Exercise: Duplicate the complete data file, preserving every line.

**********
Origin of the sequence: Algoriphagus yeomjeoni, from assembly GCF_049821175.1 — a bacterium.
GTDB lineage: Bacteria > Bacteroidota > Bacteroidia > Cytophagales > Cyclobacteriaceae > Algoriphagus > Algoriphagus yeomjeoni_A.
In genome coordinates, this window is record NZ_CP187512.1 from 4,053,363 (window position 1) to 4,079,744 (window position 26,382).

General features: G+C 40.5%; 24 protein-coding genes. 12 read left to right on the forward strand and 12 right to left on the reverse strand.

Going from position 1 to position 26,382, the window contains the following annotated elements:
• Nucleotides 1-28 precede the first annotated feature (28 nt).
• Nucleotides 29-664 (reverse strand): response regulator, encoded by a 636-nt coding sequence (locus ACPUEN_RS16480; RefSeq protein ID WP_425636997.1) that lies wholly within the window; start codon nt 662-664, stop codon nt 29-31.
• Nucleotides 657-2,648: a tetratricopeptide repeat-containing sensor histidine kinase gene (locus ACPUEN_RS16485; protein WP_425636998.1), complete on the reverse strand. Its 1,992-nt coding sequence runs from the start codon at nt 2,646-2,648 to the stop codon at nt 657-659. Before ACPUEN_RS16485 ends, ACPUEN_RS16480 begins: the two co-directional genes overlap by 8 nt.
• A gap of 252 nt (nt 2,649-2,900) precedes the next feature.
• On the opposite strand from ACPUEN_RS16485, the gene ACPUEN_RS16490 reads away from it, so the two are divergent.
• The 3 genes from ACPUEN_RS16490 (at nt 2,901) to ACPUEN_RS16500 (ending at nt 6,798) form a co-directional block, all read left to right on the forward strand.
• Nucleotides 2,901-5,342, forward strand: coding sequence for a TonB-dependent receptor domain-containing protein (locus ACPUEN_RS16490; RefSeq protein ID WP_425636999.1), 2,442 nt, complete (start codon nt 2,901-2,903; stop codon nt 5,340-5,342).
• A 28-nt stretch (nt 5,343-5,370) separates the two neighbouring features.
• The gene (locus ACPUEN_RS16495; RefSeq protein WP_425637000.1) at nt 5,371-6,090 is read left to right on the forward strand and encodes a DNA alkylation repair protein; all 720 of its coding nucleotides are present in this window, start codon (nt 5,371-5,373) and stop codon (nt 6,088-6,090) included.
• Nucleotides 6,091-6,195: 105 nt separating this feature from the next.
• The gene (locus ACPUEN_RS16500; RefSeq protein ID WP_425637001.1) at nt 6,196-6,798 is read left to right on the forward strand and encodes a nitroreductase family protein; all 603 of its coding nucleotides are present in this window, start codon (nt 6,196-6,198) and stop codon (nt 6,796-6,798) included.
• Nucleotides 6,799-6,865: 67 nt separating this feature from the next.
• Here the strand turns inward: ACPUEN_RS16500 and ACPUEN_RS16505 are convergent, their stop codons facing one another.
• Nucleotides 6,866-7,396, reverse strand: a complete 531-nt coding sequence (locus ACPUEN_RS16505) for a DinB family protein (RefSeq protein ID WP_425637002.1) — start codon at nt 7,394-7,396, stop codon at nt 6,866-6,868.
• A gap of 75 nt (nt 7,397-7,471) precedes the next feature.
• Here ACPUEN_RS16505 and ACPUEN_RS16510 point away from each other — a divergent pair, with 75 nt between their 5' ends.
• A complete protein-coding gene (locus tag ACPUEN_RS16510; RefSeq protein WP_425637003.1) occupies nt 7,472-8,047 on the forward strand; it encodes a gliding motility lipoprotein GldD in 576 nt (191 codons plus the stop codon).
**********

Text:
Origin of the sequence: Algoriphagus yeomjeoni, from assembly GCF_049821175.1 — a bacterium.
GTDB lineage: Bacteria > Bacteroidota > Bacteroidia > Cytophagales > Cyclobacteriaceae > Algoriphagus > Algoriphagus yeomjeoni_A.
In genome coordinates, this window is record NZ_CP187512.1 from 4,053,363 (window position 1) to 4,079,744 (window position 26,382).

General features: G+C 40.5%; 24 protein-coding genes. 12 read left to right on the forward strand and 12 right to left on the reverse strand.

Going from position 1 to position 26,382, the window contains the following annotated elements:
• Nucleotides 1-28 precede the first annotated feature (28 nt).
• Nucleotides 29-664 (reverse strand): response regulator, encoded by a 636-nt coding sequence (locus ACPUEN_RS16480; RefSeq protein ID WP_425636997.1) that lies wholly within the window; start codon nt 662-664, stop codon nt 29-31.
• Nucleotides 657-2,648: a tetratricopeptide repeat-containing sensor histidine kinase gene (locus ACPUEN_RS16485; protein WP_425636998.1), complete on the reverse strand. Its 1,992-nt coding sequence runs from the start codon at nt 2,646-2,648 to the stop codon at nt 657-659. Before ACPUEN_RS16485 ends, ACPUEN_RS16480 begins: the two co-directional genes overlap by 8 nt.
• A gap of 252 nt (nt 2,649-2,900) precedes the next feature.
• On the opposite strand from ACPUEN_RS16485, the gene ACPUEN_RS16490 reads away from it, so the two are divergent.
• The 3 genes from ACPUEN_RS16490 (at nt 2,901) to ACPUEN_RS16500 (ending at nt 6,798) form a co-directional block, all read left to right on the forward strand.
• Nucleotides 2,901-5,342, forward strand: coding sequence for a TonB-dependent receptor domain-containing protein (locus ACPUEN_RS16490; RefSeq protein ID WP_425636999.1), 2,442 nt, complete (start codon nt 2,901-2,903; stop codon nt 5,340-5,342).
• A 28-nt stretch (nt 5,343-5,370) separates the two neighbouring features.
• The gene (locus ACPUEN_RS16495; RefSeq protein WP_425637000.1) at nt 5,371-6,090 is read left to right on the forward strand and encodes a DNA alkylation repair protein; all 720 of its coding nucleotides are present in this window, start codon (nt 5,371-5,373) and stop codon (nt 6,088-6,090) included.
• Nucleotides 6,091-6,195: 105 nt separating this feature from the next.
• The gene (locus ACPUEN_RS16500; RefSeq protein ID WP_425637001.1) at nt 6,196-6,798 is read left to right on the forward strand and encodes a nitroreductase family protein; all 603 of its coding nucleotides are present in this window, start codon (nt 6,196-6,198) and stop codon (nt 6,796-6,798) included.
• Nucleotides 6,799-6,865: 67 nt separating this feature from the next.
• Here the strand turns inward: ACPUEN_RS16500 and ACPUEN_RS16505 are convergent, their stop codons facing one another.
• Nucleotides 6,866-7,396, reverse strand: a complete 531-nt coding sequence (locus ACPUEN_RS16505) for a DinB family protein (RefSeq protein ID WP_425637002.1) — start codon at nt 7,394-7,396, stop codon at nt 6,866-6,868.
• A gap of 75 nt (nt 7,397-7,471) precedes the next feature.
• Here ACPUEN_RS16505 and ACPUEN_RS16510 point away from each other — a divergent pair, with 75 nt between their 5' ends.
• A complete protein-coding gene (locus tag ACPUEN_RS16510; RefSeq protein WP_425637003.1) occupies nt 7,472-8,047 on the forward strand; it encodes a gliding motility lipoprotein GldD in 576 nt (191 codons plus the stop codon).